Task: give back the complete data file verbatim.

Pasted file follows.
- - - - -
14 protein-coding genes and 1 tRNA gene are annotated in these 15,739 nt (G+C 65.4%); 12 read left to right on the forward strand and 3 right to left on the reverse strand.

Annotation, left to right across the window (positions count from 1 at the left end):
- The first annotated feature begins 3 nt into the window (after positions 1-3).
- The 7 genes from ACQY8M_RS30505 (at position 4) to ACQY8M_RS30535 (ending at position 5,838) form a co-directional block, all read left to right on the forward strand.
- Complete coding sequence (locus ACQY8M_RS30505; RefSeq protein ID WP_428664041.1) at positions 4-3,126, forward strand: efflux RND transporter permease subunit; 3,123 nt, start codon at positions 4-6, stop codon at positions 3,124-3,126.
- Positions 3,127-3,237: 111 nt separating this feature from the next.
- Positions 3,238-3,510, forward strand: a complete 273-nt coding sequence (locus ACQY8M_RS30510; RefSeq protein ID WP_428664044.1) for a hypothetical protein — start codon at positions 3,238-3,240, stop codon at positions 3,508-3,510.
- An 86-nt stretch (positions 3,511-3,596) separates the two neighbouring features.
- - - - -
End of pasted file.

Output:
14 protein-coding genes and 1 tRNA gene are annotated in these 15,739 nt (G+C 65.4%); 12 read left to right on the forward strand and 3 right to left on the reverse strand.

Annotation, left to right across the window (positions count from 1 at the left end):
- The first annotated feature begins 3 nt into the window (after positions 1-3).
- The 7 genes from ACQY8M_RS30505 (at position 4) to ACQY8M_RS30535 (ending at position 5,838) form a co-directional block, all read left to right on the forward strand.
- Complete coding sequence (locus ACQY8M_RS30505; RefSeq protein ID WP_428664041.1) at positions 4-3,126, forward strand: efflux RND transporter permease subunit; 3,123 nt, start codon at positions 4-6, stop codon at positions 3,124-3,126.
- Positions 3,127-3,237: 111 nt separating this feature from the next.
- Positions 3,238-3,510, forward strand: a complete 273-nt coding sequence (locus ACQY8M_RS30510; RefSeq protein ID WP_428664044.1) for a hypothetical protein — start codon at positions 3,238-3,240, stop codon at positions 3,508-3,510.
- An 86-nt stretch (positions 3,511-3,596) separates the two neighbouring features.